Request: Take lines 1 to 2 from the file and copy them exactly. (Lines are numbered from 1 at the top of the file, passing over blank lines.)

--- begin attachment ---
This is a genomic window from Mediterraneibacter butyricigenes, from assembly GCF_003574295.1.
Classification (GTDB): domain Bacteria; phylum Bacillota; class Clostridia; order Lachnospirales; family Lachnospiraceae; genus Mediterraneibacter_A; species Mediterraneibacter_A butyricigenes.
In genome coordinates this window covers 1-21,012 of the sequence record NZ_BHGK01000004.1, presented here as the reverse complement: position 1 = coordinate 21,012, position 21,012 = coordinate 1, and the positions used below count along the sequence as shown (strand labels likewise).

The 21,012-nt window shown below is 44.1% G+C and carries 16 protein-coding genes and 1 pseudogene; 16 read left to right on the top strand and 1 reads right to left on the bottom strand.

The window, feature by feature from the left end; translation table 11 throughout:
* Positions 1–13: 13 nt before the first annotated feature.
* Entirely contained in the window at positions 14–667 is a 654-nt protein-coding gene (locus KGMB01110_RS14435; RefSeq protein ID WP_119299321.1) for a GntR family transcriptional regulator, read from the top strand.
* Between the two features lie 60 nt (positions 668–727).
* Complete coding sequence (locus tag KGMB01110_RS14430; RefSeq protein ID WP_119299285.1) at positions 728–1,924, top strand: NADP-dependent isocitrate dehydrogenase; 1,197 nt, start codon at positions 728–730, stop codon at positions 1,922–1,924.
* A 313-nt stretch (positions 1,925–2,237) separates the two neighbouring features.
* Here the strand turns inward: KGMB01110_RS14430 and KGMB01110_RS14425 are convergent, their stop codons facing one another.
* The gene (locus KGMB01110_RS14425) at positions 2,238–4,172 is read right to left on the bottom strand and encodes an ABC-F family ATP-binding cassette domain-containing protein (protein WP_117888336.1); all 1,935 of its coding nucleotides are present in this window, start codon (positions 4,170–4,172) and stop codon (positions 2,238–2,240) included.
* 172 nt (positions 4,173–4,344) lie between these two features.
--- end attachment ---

This is a genomic window from Mediterraneibacter butyricigenes, from assembly GCF_003574295.1.
Classification (GTDB): domain Bacteria; phylum Bacillota; class Clostridia; order Lachnospirales; family Lachnospiraceae; genus Mediterraneibacter_A; species Mediterraneibacter_A butyricigenes.